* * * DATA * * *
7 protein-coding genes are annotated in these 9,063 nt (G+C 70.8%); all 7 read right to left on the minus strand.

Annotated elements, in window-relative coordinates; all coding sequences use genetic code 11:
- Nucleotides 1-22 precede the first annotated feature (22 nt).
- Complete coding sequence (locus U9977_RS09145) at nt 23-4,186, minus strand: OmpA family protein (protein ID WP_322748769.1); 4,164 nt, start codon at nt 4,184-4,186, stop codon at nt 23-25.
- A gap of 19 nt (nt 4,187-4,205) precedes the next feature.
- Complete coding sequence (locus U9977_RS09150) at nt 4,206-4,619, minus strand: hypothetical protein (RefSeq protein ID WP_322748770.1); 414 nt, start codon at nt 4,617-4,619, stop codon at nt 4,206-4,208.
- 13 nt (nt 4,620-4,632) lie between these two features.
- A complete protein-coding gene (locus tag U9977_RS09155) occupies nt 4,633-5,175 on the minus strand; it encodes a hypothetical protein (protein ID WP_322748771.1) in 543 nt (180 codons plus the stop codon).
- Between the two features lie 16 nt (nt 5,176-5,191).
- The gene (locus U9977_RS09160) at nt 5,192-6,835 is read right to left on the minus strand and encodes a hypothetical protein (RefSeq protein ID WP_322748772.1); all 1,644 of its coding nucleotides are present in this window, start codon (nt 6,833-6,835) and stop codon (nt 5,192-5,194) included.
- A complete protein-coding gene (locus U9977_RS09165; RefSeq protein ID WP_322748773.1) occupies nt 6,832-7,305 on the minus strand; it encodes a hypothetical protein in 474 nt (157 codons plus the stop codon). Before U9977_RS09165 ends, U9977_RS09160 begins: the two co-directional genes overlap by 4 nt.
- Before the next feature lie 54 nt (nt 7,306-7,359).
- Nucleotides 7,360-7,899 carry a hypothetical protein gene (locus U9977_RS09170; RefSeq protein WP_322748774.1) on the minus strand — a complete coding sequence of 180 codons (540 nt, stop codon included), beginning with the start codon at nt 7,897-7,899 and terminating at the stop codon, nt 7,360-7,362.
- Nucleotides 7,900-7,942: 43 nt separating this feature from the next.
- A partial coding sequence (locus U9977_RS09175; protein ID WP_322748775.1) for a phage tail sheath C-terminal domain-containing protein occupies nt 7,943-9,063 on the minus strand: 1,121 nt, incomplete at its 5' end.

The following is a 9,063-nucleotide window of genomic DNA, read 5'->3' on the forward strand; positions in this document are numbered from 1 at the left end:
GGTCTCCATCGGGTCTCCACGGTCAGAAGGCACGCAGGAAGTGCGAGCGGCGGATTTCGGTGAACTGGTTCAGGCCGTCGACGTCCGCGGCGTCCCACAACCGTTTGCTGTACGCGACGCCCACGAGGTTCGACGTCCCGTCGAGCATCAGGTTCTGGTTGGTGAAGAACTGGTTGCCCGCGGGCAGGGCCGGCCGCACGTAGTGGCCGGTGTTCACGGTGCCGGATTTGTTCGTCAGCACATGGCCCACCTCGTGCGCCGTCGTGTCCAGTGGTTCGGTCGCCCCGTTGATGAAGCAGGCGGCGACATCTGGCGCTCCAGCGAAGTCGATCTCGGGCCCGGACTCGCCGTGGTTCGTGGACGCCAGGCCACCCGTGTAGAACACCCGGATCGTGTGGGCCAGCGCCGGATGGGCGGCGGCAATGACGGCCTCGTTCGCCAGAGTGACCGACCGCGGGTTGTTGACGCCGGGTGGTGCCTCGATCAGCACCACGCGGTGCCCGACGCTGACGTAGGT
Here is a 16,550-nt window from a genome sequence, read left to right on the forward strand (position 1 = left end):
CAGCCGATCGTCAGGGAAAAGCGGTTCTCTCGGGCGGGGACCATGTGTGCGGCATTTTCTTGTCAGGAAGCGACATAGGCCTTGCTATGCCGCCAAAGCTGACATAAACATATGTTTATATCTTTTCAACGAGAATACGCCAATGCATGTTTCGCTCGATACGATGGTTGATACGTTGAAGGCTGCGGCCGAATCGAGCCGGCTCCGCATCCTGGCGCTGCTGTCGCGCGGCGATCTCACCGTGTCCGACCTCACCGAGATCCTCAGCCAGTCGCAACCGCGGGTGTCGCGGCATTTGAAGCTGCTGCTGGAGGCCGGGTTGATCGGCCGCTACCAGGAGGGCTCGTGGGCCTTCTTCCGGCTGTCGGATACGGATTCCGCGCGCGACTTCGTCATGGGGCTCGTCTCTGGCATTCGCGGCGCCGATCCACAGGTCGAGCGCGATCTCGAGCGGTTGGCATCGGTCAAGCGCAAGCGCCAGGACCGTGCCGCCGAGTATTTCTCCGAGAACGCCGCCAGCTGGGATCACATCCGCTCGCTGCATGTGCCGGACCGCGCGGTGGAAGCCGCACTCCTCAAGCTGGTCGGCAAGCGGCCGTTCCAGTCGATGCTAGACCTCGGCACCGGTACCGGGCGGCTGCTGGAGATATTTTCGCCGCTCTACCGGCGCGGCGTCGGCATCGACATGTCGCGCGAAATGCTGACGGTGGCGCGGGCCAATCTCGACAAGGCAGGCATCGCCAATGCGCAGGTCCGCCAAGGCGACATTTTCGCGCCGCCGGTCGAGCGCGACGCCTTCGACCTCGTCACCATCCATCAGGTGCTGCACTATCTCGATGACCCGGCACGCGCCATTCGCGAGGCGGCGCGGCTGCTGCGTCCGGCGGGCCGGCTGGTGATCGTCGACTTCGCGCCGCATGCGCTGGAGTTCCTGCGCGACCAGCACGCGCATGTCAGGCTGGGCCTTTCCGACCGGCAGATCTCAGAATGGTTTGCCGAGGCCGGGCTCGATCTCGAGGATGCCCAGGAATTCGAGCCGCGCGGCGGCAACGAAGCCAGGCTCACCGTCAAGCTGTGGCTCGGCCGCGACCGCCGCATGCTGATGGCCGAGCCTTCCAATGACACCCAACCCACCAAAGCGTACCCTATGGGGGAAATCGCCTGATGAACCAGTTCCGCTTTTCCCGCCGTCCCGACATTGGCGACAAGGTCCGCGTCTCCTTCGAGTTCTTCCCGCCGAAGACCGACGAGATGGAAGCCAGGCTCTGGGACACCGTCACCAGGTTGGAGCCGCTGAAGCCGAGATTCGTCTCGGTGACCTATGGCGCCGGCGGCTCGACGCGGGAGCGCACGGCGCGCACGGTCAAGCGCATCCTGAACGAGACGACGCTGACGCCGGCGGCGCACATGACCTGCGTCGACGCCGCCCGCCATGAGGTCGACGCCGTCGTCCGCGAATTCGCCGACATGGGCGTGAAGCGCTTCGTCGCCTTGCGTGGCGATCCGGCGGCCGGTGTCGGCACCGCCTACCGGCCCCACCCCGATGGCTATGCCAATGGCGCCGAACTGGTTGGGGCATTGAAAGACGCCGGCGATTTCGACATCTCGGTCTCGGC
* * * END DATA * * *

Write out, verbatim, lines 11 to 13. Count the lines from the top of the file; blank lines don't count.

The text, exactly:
- A complete protein-coding gene (locus U9977_RS09165; RefSeq protein ID WP_322748773.1) occupies nt 6,832-7,305 on the minus strand; it encodes a hypothetical protein in 474 nt (157 codons plus the stop codon). Before U9977_RS09165 ends, U9977_RS09160 begins: the two co-directional genes overlap by 4 nt.
- Before the next feature lie 54 nt (nt 7,306-7,359).
- Nucleotides 7,360-7,899 carry a hypothetical protein gene (locus U9977_RS09170; RefSeq protein WP_322748774.1) on the minus strand — a complete coding sequence of 180 codons (540 nt, stop codon included), beginning with the start codon at nt 7,897-7,899 and terminating at the stop codon, nt 7,360-7,362.